10 September, 2007

Querying Session Data Based on Snort Rule IPs

Sometimes Snort rules can contain useful information but are not practical to use in production. The Bleeding Snort rules recently added a set of rules to detect connection attempts to known compromised hosts. If you take a look at the rules, you'll see that it is essentially a large list of IP addresses that are known to be compromised.

When I first ran these rules on a Snort sensor, they definitely gave me some alerts requiring action. However, the performance of the sensor really suffered, particularly as the set of IP addresses grew. Since the rules were causing packet loss, I wanted to disable them.

I decided to write a script to grab the IP addresses from the Bleeding rule, then load the addresses into my database to compare with stored sancp data. If you are monitoring your network but not storing session data acquired with tools like sancp or argus, you should be. In my case, I am running Sguil, which uses sancp.

First, I had to write the script to grab the IP addresses. Since I just finished an introduction to Perl class in school and had many projects that required string matching, I figured that was the way to go. Since I'm a beginner, I would be more than happy if anyone can offer improvements to the following script. In particular, one thing I have not worked on yet is a method for expanding CIDR notation to individual IP addresses. The bleeding-compromised.rules do contain some networks in CIDR notation rather than just individual IP addresses, and for now the script simply strips the notation resulting in an incomplete IP list.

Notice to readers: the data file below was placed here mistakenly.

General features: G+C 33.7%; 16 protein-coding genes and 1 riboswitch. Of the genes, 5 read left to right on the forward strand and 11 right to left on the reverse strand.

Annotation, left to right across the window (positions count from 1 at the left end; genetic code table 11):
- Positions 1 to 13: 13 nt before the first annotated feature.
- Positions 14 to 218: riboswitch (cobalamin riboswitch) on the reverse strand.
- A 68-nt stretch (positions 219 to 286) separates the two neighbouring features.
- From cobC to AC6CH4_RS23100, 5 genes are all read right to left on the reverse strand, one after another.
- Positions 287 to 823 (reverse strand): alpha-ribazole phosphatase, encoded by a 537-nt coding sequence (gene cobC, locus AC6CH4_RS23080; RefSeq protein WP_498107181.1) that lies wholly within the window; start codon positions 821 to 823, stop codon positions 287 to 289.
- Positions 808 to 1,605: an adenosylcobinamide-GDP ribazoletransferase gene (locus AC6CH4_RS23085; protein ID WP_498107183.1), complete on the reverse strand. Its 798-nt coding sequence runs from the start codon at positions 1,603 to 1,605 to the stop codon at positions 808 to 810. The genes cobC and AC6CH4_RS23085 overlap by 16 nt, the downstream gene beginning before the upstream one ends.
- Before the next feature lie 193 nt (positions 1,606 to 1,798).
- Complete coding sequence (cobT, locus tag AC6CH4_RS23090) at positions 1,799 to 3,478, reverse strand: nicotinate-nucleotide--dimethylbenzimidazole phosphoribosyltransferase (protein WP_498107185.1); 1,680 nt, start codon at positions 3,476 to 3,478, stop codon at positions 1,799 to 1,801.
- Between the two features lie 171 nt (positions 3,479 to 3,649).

Edit: I posted an updated script that replaces the one in this post. I would suggest using the updated version rather than this one.

# Script to pull IP address from Snort rules file
# by nr
# 2007-08-30

# Set filenames
$rulefile = "/nsm/rules/bleeding-compromised.rules";
$ip_outfile = "iplist.txt";

# Print error unless successful open of file to read
die "Can't open rulefile.\n" unless open RULEFILE, "<", "$rulefile"; # Open file to write open IPLIST, ">", "$ip_outfile";